When the Civil War started in 1861, the Rainey family was living as free people in South Carolina. Free Black people did not have the same rights as white people. They did not control anything and were sometimes forced to work for those in power.

Joseph was forced to work for the Confederate Army. He did not want to help the south during the war, and he did not want to work for an army that was fighting to keep slavery. When Joseph got the chance he and his wife escaped to Bermuda.

Joseph was a barber like his father. He started a barber business in Bermuda. His wife started a dressmaking business. Both businesses were successful.

The couple returned to the United States during Reconstruction and moved back to South Carolina. Reconstruction was the period that followed the Civil War. It was a time when the country worked to come together as one nation. It was also a time when Black men were able to vote and run for office. During that time Joseph became active in politics.


When one of South Carolina’s congressmen had to resign from office, Joseph was chosen to replace him.


Joseph Hayne Rainey served in the United States House of Representatives for ten years. While in office he fought for civil rights laws, money for public schools and equal rights for all Americans.


Lorraine Hansberry

Lorraine HansberryLorraine Hanberry’s play, “A Raisin in the Sun,” was the first Broadway play written and produced by a black woman.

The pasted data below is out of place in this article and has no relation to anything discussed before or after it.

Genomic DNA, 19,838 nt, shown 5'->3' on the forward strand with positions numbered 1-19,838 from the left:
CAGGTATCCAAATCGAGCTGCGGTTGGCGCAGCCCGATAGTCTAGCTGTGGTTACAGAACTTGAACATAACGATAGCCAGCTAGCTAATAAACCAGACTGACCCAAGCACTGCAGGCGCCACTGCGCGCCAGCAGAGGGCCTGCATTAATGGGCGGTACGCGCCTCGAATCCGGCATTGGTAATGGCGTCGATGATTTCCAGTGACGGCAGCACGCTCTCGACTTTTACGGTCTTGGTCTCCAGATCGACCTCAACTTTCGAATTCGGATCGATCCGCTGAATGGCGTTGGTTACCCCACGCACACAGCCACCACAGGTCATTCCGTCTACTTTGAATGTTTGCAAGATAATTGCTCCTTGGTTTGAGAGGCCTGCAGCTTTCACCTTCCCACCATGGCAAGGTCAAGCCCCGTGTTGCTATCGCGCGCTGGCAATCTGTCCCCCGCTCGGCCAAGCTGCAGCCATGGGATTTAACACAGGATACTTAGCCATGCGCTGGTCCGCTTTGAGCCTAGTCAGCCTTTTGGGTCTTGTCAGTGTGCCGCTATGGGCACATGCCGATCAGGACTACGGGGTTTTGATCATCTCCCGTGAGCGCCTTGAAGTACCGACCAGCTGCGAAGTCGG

Hansberry was born in Chicago, Illinois on May 19, 1930. She became interested in theater while in high school. After high school she attended the University of Wisconsin for two years and studied drama and stage design.

She moved to New York in 1950 and began writing for Freedom, a progressive newspaper founded by Paul Robeson.

Hansberry married in 1953. Her husband’s success as a songwriter allowed her to quit work and concentrate on writing. She wrote A Raisin in the Sun in 1957. The play’s title came from Langston Hughes poem “Harlem: A Dream Deferred.”

A Raisin in the Sun which details the experiences of a black family in Chicago opened on Broadway on March 11, 1959.

The play won the New York Critics Circle Award for best drama.

Lorraine Hansberry was the first woman and the youngest person to receive the award.

NOTE: A Raisin in the Sun was revived on Broadway in 2004. It starred Sean “Puffy” Combs and Audra McDonald. It was revived again in 2014 and starred Denzel Washington and Sophie Okonedo. The 2014 revival won the Tony Award for Best Revival of a Play.

Bernard Harris

Bernard Harris

Bernard Harris was the first Black astronaut to walk in space. He was selected by NASA (National Aeronautics and Space Administration) in 1990 and became an astronaut in 1991.

Harris’ first space flight was on the space shuttle Columbia where he flew a ten day mission and logged over 239 hours and 4,164,183 miles in space. During the mission the crew conducted research in physical and life sciences.

In 1995 he flew his second mission in space. That mission was the first flight of the joint Russian-American Space Program and included a rendezvous with the Russian Space Station, Mir. During that mission Harris became the first African American to walk in space.

Bernard Harris was born in Temple, Texas on June 26, 1956. He received a bachelor of science degree in biology from the University of Houston in 1978, and a doctorate in medicine from Texas Tech University School of Medicine in 1982. He trained as a flight surgeon at the Aerospace School of Medicine at Brooks Air Force Base in San Antonio, Texas. He also attended the University of Texas Medical Branch at Galveston and received a master’s degree in biomedical science in 1996.

Harris has received several awards from NASA including the NASA Award of Merit and the NASA Outstanding Leadership Medal.